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Teen Jobs: Use a Pocket Resume When Applying for Jobs

Updated on August 22, 2018
Karen Hellier profile image

Karen Hellier is a freelance writer and eBay entrepreneur. She lives happily in the mountains of North Georgia with her husband and her dog.

What is a Pocket Resume?

A Pocket Resume

If you are a teen who is actively looking for a job, it's very helpful to create a pocket resume to bring along with you when you are applying for jobs in person. Or to have near your computer to have the information reaily available if you need it.

A pocket resume is different than a professional resume because it includes all the information you need to know to fill out job applications. It is also smaller than a professional resume and can be folded to keep in your pocket, or your wallet. If you keep it in your wallet, it will always be with you to use at a moments notice. That way, if you happen to be walking or driving past a store that has a "help wanted" sign in the window, you'll be ready to pop in and apply.

What if You Are Applying for a Job Online?

A pocket resume is still a good idea to create and keep with you near your computer if you are applying for a job online, so you can have all the information you need to complete the application in one sitting.

Many online job applications will ask you if you want to upload your formal resume after you fill out the online application. That is a good idea, but before you get to that point, you will still have to fill out a lot of questions in advance. Having a pocket resume with the addresses and phone numbers of previous workplaces, and the names, addresses and phone numbers of references handy is very helpful to have on hand when filling out online job applications.

Leave No Spaces Blank on a Job Application

It is important to be able to fill out a job application totally when applying for a job. Leaving spaces blank indicates to an employer that you are careless, or don't pay attention to all the questions asked on a form.

If you haven't worked before, but have volunteered, you can use that information. If something does not apply to you, don't leave it blank, but put N/A in the space, so the employer will know you didn't carelessly miss it. It's especially important to include addresses and phone numbers when asked. A pocket resume will have these names, addresses and phone numbers on it, so you will be able to access the information quickly when filling out a job application.

Be Better Prepared Than Your Competition

The competition for part-time jobs for teens these days is fierce, with many adults with experience going for the same jobs as teens due to the economy. The best-prepared person has the best chance of getting a job. And some businesses time how long it takes a person to fill out an application. If you have to keep stopping and texting someone for the information on a job application, the process could take a long time and not be very impressive to your future employer.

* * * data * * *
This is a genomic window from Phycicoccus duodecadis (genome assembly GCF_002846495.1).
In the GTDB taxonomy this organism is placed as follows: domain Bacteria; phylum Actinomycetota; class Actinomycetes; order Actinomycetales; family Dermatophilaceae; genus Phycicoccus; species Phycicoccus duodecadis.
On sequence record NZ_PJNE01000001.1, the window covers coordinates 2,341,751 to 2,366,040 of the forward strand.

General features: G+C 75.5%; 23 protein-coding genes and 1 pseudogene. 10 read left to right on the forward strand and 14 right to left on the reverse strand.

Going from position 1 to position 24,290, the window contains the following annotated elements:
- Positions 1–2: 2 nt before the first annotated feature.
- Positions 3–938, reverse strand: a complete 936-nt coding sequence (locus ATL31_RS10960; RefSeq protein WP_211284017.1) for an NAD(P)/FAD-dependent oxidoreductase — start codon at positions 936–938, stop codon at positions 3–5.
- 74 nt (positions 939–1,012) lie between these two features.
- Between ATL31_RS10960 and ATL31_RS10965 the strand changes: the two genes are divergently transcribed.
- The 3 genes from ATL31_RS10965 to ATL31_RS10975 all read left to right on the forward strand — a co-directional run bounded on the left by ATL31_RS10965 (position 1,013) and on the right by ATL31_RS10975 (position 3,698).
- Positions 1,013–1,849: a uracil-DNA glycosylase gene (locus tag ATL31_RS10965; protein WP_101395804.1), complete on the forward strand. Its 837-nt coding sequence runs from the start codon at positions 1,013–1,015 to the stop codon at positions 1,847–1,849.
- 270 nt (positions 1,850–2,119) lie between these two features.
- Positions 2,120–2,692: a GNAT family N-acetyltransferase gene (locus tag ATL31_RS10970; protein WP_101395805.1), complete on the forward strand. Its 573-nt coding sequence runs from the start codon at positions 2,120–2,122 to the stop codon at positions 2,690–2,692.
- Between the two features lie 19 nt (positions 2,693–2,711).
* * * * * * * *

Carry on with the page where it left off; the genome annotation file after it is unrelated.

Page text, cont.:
Listed below is the information that should be included on a pocket resume:

Information To Include



Home phone number

Cell Phone number

Email address

Name and phone number of someone to call in case of an emergency

Last four digits of your social security number (try to memorize the rest, so you don't have to include it on your pocket resume in case it gets stolen)

Name and address of your current college/vocational school if applicable( include town, state, and zip code)

Name and address of your high school( include town, state, and zip code)

Name, address and telephone number of any jobs you have held

Name of your supervisor at each job

Name and address of any places you have volunteered while in high school

Supervisor's name at the agency where you volunteered

3 References names, addresses and phone numbers ( it's important to note that these references must be people age 21 or older who are NOT related to you. It can include a teacher, coach, club advisor at school, Pastor at your church, youth group leader, someone you have babysat for, someone you did yard work for, a friend of your parents, etc.)

A list of your skills and abilities Many teens who haven't worked before think they have no skills, but if you have babysat, you have childcare experience. If you have done lawn work, even at home, you have lawn care experience. If you have taken a keyboarding class, you have typing skills. If you use Microsoft Office, you must know Word, Excel, and PowerPoint, which are all skills, Adobe PhotoShop may be another skill you have. If you are certified in CPR or first aid, that's great to put down.

Any Honors or Awards you have received Making the Honor Roll at school, getting a perfect attendance award, sports award, Volunteer Award, etc. all go a long way in showing a future employer that you go above and beyond the average teenager. But they won't know that unless you provide them with that information.

Any Leadership Activities you have been involved with This could mean holding an office in a club at school, being a captain of an athletic team, helping to run the youth group at church, being a team leader for a charity walk, etc.

The most important thing to keep in mind when you are applying for jobs is making a good impression from the start, starting with your application. Being prepared by having a mini resume along will help you do just that.

Good luck with your job hunt!


Copyright by Karen Hellier, 2012

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© 2012 Karen Hellier


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